Knowledge Management A Tool for Exploring Skills and Increasing Benefits

Knowledge Management
A Tool
Exploring Skills and Increasing Benefits
-Krishna Thapa

(Chairman, Village Welfare Society-Gorkha/

Knowledge is know how in simple term of entity. The skills, experiences, educations, insights, concepts, feelings, ideas, ways of doing work, ways of thinking are the nature of knowledge which an entity possesses that used to take effective action to achieve entity goals. It is understanding the why, what, how, who, when, where relative to taking some action. Best practices, case study, success story, lesson learn are the form of knowledge.
“Knowledge is "information combined with experience, context, interpretation, and reflection. It is a high-value form of information that is ready to apply to decisions and actions." T. Davenport et al., 1998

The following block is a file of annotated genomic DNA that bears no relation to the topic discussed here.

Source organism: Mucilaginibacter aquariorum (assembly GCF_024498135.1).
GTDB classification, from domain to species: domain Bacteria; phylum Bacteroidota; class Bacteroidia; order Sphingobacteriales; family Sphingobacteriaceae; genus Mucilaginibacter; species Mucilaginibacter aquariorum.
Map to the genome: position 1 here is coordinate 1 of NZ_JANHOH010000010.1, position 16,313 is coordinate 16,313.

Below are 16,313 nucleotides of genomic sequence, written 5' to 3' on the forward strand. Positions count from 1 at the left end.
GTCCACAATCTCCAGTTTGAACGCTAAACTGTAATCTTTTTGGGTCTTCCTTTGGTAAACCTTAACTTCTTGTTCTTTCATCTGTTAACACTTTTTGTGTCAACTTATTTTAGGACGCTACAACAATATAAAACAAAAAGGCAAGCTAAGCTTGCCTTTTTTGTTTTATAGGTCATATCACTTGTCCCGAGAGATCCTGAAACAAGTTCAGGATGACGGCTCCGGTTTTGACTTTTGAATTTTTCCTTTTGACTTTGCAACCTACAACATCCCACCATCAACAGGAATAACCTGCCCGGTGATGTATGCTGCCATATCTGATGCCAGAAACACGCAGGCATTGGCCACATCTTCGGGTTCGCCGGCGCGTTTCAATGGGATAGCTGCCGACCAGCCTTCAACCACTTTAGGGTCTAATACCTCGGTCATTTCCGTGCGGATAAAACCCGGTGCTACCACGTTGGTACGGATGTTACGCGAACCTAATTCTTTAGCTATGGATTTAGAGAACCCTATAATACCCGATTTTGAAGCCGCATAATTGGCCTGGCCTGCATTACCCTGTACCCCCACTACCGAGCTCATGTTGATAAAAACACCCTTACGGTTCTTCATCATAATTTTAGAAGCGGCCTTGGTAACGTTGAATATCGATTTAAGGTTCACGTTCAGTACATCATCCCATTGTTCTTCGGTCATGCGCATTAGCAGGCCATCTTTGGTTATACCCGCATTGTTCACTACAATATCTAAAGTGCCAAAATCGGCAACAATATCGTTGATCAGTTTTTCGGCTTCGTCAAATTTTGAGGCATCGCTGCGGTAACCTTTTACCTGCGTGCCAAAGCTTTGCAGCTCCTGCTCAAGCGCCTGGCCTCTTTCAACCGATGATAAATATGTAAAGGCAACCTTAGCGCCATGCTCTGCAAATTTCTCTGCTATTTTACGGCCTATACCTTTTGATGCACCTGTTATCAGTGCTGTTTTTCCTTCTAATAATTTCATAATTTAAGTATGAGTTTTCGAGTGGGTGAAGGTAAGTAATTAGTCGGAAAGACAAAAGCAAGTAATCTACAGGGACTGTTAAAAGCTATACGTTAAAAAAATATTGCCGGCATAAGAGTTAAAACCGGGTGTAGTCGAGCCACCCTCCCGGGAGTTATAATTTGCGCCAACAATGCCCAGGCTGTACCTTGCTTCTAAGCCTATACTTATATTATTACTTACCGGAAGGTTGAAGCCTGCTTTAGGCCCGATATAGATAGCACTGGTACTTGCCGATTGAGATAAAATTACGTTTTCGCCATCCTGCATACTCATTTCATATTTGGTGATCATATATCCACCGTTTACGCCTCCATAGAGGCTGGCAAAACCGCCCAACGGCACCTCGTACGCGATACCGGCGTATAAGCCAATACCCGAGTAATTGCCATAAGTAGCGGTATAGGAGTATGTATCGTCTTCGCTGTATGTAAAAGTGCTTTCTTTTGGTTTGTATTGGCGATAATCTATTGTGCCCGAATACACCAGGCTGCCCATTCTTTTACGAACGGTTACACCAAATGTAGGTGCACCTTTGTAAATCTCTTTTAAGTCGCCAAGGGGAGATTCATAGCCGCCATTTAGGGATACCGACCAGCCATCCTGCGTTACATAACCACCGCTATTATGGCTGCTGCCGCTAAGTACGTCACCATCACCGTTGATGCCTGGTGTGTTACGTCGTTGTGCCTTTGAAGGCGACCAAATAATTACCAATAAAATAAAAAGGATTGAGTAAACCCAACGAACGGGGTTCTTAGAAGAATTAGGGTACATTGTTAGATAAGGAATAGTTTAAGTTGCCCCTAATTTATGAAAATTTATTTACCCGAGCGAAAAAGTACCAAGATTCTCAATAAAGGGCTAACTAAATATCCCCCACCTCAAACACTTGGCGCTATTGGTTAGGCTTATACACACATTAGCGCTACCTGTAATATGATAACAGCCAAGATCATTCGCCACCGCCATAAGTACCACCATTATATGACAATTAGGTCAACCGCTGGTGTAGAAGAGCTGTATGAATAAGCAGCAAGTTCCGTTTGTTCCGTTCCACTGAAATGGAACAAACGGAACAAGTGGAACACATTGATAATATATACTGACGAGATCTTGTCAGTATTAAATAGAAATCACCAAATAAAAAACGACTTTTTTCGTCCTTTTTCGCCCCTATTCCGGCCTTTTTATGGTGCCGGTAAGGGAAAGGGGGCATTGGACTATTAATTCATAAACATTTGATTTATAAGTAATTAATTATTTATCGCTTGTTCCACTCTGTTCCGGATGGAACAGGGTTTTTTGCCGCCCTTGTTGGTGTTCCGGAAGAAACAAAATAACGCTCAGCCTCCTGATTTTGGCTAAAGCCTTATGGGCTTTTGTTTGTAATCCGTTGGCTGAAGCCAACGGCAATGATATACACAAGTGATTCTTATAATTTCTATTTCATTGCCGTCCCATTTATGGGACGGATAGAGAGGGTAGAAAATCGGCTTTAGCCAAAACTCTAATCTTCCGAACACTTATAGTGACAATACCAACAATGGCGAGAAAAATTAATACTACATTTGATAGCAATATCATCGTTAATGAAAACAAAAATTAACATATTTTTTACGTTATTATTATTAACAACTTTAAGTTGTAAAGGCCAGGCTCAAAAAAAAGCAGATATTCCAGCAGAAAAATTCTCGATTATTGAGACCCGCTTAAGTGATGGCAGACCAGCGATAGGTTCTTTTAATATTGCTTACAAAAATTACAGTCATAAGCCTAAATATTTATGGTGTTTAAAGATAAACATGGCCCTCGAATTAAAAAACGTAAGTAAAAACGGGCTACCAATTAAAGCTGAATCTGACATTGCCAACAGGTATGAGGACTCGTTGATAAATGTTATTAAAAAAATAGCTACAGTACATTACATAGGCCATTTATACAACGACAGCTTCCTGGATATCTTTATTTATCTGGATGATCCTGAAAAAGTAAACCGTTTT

Tacit knowledge is personal, context-specific knowledge that is difficult to formalize, record, or articulate. It is stored in the heads of the people. It is mainly developed through a process of integration, debate and trial and error encountered in practice. Explicit knowledge is that component that be codified and transmitted in systematic and formal language, for example, documents, database, web sites and emails.
"Explicit or codified knowledge refers to knowledge that is transmittable in formal, systematic language. On the other hand, tacit knowledge has a personal quality, which makes it hard to formalize and communicate." I. Nonaka, 1994
Knowledge Management, as a concept, it is about the way that organizations create, capture, sharing and re-use knowledge to achieve objectives. Knowledge is created in the heads of people. It can be captured by putting it on paper, entering into a computer system, or simply being remembered. Knowledge is shared. When knowledge is shared and used, it leads to more knowledge creation. When it shared with the group of people, it explore the skills of the people and increase their financial as well as social benefits in low cost of investment.